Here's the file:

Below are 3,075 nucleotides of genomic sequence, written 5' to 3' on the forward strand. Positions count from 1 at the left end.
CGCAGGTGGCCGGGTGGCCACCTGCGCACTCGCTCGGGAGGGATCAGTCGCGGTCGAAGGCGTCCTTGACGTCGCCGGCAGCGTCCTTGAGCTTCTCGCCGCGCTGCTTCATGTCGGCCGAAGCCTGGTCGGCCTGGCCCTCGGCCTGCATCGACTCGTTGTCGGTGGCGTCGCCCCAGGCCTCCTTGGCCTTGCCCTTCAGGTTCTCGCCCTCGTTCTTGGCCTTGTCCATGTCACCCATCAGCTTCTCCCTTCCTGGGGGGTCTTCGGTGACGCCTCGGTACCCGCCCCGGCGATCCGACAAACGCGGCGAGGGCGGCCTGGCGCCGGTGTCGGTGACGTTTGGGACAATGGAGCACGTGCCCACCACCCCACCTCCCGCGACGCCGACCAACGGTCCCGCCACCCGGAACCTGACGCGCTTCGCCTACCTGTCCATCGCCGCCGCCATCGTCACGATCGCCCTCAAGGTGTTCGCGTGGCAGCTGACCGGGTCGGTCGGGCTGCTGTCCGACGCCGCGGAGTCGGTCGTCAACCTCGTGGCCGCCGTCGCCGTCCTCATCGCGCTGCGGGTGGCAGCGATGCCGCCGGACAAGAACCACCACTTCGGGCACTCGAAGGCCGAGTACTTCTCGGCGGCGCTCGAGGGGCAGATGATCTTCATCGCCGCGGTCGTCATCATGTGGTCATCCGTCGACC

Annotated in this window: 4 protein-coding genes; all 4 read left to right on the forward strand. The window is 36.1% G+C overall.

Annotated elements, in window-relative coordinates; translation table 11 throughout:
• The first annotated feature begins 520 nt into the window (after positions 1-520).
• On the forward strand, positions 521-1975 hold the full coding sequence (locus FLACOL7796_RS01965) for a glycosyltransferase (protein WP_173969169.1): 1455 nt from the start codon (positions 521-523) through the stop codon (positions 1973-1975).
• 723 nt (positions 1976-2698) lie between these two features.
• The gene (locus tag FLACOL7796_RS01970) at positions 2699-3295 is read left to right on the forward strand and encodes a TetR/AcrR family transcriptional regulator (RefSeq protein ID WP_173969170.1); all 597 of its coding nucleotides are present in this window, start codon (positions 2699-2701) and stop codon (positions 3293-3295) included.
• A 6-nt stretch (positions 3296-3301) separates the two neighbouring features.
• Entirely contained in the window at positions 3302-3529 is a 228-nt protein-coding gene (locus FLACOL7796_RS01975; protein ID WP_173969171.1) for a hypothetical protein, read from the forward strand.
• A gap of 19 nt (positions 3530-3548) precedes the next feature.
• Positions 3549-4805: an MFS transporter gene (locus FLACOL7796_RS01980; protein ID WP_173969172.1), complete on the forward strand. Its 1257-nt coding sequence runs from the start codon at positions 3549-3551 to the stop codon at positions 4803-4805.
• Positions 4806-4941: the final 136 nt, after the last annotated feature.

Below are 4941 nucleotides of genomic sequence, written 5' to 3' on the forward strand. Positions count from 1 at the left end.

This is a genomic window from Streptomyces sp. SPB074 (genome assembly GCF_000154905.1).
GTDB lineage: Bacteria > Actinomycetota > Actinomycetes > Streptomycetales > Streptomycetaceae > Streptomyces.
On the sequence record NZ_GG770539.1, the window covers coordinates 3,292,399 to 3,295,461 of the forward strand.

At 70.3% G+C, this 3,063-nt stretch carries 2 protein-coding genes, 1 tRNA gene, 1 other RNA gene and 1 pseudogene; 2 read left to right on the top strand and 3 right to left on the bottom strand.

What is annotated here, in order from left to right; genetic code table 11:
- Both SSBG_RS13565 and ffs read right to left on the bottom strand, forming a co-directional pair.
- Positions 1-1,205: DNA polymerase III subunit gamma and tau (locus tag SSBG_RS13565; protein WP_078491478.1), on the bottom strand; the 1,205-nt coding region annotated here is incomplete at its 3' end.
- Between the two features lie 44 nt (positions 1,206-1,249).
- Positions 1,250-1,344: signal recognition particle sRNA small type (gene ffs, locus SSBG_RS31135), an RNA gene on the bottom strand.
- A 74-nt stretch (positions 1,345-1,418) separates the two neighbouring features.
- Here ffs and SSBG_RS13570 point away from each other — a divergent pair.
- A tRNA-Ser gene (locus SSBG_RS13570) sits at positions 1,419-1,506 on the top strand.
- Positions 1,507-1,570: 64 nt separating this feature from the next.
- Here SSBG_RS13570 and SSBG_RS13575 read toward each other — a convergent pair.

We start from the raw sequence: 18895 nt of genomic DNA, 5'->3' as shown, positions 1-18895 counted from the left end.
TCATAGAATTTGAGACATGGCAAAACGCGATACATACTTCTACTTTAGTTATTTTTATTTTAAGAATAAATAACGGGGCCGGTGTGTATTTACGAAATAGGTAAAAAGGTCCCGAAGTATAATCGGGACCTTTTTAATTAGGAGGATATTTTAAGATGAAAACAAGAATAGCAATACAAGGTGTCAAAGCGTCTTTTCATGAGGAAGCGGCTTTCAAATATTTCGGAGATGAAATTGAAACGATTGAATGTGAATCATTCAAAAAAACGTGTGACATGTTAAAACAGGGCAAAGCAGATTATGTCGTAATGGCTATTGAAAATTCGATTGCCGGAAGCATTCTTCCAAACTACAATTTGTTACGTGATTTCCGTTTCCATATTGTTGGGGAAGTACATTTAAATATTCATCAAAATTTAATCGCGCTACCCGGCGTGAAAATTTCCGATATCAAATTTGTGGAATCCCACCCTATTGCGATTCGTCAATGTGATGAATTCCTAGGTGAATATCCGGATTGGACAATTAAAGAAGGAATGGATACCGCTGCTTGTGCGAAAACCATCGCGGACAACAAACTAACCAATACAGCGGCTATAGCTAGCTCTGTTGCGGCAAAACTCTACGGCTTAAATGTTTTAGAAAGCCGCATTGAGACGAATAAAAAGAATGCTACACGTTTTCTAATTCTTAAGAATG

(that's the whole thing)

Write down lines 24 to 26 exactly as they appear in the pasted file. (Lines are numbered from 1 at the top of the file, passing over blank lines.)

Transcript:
- A 74-nt stretch (positions 1,345-1,418) separates the two neighbouring features.
- Here ffs and SSBG_RS13570 point away from each other — a divergent pair.
- A tRNA-Ser gene (locus SSBG_RS13570) sits at positions 1,419-1,506 on the top strand.